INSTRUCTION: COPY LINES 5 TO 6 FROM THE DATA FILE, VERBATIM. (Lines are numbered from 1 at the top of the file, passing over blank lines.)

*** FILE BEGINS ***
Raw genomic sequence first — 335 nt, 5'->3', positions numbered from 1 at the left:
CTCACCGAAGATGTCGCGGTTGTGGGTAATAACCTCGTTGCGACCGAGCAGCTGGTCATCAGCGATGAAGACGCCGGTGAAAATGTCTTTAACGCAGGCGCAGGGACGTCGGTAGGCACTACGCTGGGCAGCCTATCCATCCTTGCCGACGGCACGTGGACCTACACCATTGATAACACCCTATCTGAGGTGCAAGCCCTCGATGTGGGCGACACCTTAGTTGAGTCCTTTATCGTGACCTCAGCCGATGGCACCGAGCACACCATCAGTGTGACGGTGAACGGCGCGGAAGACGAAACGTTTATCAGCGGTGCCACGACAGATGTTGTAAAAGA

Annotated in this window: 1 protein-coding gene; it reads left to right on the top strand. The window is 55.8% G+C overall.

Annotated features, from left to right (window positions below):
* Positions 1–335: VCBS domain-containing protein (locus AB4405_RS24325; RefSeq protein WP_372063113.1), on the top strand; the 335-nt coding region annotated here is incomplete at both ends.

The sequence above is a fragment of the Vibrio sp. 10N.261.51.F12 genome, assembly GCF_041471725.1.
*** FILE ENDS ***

* Positions 1–335: VCBS domain-containing protein (locus AB4405_RS24325; RefSeq protein WP_372063113.1), on the top strand; the 335-nt coding region annotated here is incomplete at both ends.

The sequence above is a fragment of the Vibrio sp. 10N.261.51.F12 genome, assembly GCF_041471725.1.